This really should be no surprise, I suppose. The shortcomings were already evident in Zombie's second film, "The Devil's Rejects", but the massive tone of the film's loud, obnoxious narrative supplied it with some breathing room. In"Halloween", Zombie's complete dis-regard for character development and natural speech patterns are thrown out the window. If this is meant as an exercise in parody of the horror genre, then we're getting somewhere, but the way Zombie films the murder scenes, makes me think otherwise. The first kill of Myers as a young boy is shot in long distance, through a few branches away from the scene as if someone was watching the murder take place. It lends itself that exploitative feel. That's the essence of true exploitative filmmaking- it makes the viewer complicit in its ugliness. If Zombie wanted to play everything for laughs, then it would've been visualized in less personal terms. Instead, no... "Halloween" definitely wants us to take it seriously. Even more disconcerting is Zombie's awkward use of music in his films. In "The Devil's Rejects" we're treated to an ultra-serious finale in which the death-gasp of its characters is timed to Lynryd Skynyrd's "Free Bird". I hated that scene when I first saw it and hate it even more now. In "Halloween", Zombie attempts to affix surface emotions to the young Michael Myers and his stripper mom by juxtaposing their empty night lives against the theme of Nazareth's "Love Hurts". It's yet another inept move in a completely inept film experience. So, for those of you who worship the original, I don't think this one will be around long enough to cause you much pain. The one good part of seeing this film? I was in Springfield, Missouri on business and instead of sleeping away the time in my banal hotel room, I decided to venture out into the thriving college town and experience some local flavor. The theater, something called The Springfield 8, looks to be the oldest damn theater in Missouri. Not only is it one of those rare single floor theaters, full of gold curtains right out of the 70's, but a place that houses those short, plush chairs that no one makes anymore. If only the film lived up to the theater-going experience.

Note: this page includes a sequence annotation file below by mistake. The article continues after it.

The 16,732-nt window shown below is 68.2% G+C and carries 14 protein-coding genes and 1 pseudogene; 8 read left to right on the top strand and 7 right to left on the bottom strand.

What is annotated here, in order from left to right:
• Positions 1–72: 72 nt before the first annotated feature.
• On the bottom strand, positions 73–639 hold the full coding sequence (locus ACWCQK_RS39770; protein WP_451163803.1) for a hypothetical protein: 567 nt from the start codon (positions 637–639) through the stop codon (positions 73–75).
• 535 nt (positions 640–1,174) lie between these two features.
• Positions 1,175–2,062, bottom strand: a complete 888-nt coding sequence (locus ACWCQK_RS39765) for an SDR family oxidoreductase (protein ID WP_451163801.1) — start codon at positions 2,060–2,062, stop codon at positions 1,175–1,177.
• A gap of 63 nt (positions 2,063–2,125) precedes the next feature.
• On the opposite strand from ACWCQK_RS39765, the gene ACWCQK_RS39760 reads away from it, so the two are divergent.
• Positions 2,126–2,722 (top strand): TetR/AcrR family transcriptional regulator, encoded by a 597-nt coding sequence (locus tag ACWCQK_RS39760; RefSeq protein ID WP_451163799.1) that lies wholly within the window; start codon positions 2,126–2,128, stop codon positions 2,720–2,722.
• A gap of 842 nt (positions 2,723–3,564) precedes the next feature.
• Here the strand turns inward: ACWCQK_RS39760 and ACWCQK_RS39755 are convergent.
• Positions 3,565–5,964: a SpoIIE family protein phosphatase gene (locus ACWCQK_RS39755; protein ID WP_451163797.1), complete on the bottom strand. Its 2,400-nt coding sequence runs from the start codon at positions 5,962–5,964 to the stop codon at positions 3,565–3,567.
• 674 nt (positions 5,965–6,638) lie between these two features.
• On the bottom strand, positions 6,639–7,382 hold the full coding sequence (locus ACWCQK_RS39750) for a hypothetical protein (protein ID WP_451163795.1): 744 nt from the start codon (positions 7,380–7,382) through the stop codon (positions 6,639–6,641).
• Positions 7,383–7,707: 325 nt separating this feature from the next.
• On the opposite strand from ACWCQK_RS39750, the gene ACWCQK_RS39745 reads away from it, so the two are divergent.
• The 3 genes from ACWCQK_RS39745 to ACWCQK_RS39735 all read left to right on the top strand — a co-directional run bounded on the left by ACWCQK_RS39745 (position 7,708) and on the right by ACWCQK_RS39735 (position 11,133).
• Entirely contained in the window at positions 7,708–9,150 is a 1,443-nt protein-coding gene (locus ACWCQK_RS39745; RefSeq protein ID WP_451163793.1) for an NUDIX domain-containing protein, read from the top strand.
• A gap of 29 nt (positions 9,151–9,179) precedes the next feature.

1 comment:

PIPER said...

Excellent piece, and I'm not just saying that because you bagged on the remake.

Yes, Zombie has a love of 70's rock and white trash and it shows.

While watching The Devil's Rejects, I was pleased that the acting was so terrible because if it were handled by a much better director, the subject matter would have been too much for me.

I will say with The Devil's Rejects Zombie was able to capture and look and feel lost in modern horror and that is, as you have described, the exploitive nature. The Devil's Rejects felt like a great drive-in movie.